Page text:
Cliché or no, Hebert’s all about the team

Lindsay Guentzel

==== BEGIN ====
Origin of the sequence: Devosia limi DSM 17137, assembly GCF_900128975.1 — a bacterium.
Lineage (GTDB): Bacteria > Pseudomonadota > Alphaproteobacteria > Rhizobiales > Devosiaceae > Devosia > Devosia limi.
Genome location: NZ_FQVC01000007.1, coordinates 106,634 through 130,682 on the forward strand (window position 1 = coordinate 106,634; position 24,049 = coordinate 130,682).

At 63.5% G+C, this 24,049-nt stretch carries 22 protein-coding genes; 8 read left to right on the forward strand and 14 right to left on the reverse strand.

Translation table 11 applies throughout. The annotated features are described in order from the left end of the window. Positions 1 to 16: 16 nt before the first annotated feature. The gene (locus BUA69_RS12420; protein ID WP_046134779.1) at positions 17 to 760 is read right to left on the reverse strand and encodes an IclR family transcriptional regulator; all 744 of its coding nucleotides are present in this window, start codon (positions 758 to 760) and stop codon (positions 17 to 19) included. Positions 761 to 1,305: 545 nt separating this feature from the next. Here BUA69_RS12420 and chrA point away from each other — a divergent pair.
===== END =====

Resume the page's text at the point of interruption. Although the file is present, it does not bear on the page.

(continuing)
ItâÄôs a simple yet sometimes over-preached idea but one that head coach Mike Hebert has always held in high regard. ThereâÄôs no âÄòIâÄô in team. ItâÄôs a concept heâÄôs pressed upon all of his teams in his 35 years of coaching and for the 12th ranked Gophers, it seems to be working. âÄúAs a player, it was obvious to me that [team commitment] was important and when I started coaching, it became even more obvious,âÄù Hebert said. âÄúâĦI was keenly aware that talent isnâÄôt enough to win in a team sport. You have to have a plan for integrating every player into the fabric of the team. They have to feel some ownership in whatâÄôs being done within the team environment.âÄù That notion is currently in full effect for the Gophers, who are playing without seniors Hayley Cowles and Lauren Gibbemeyer. Cowles, who suffered an ACL injury in pre-season camp, will miss the entire season while Gibbemeyer is considered week-to-week with a wrist injury. âÄúI think teams have to assume that there are going to be some lightning bolts that strike you along the way during a season,âÄù Hebert said. âÄúâĦPeople who werenâÄôt playing all of a sudden now have to play and they have to feel as though they are valued and they have to feel as though the coaches and the players have confidence in them.âÄù HebertâÄôs outlook was one of the things junior Ariana Filho learned to appreciate when she came to Minnesota. âÄúWhen the top players all meet at college and play together, you really start to realize the truth behind âÄòthereâÄôs no I in teamâÄô because everyone that youâÄôre playing with is just as a good if not better than you,âÄù Filho said. âÄúYou realize you canâÄôt do anything by yourself. Added Hebert: âÄúThat notion of ownership can be difficult to achieve on a day to day basis. That feeling that everyone has a role and that everyone cares at the same level about whatâÄôs being done to accomplish goals, thatâÄôs not easy to achieve.âÄù With so many ways to quantify a teamâÄôs successâÄîfrom wins and championships to all-star recruitsâÄîitâÄôs easy to get wrapped up in a coachâÄôs resume. HebertâÄôs 13 NCAA tournaments, three Final Four appearances and annual nationally-ranked recruiting classes are proof of the success heâÄôs achieved at Minnesota. He isnâÄôt, however, quick to revel in it. âÄúI donâÄôt see it as my doing,âÄù Hebert said. âÄúI may be the orchestra conductor but the people who have accomplished these things are the players and the assistant coaches. My job is to empower people to do the best they can.âÄù His empowering has paid off. Just three weeks into the season, four players have received Big Ten honors for their performancesâÄîsophomore Tabitha Love (Big Ten Player of the Week), junior Jessica Granquist (Big Ten Defensive Player of the Week), and freshman Ashley Wittman (Big Ten Freshman of the Week and Big Ten Player of the Week). While Hebert admits the awards are flattering, heâÄôs quick to brush their significance aside. âÄúItâÄôs such a team game and we preach such a team philosophy that the individual awards really arenâÄôt talked about at all,âÄù Hebert said. âÄúâĦI think the entire team knows that those awards are really team awards instead of individual awards.âÄù Senior captain Lauren Gibbemeyer, who was named Most Outstanding Player during the Diet Coke Classic, agreed with Hebert. âÄúI guess the personal labels and stuff isnâÄôt as important to me as making sure the team does well,âÄù Gibbemeyer said. âÄúIâÄôm obviously going to do the best that I can to better the team and thatâÄôs really my main goal. Everything else is an after-thought.âÄù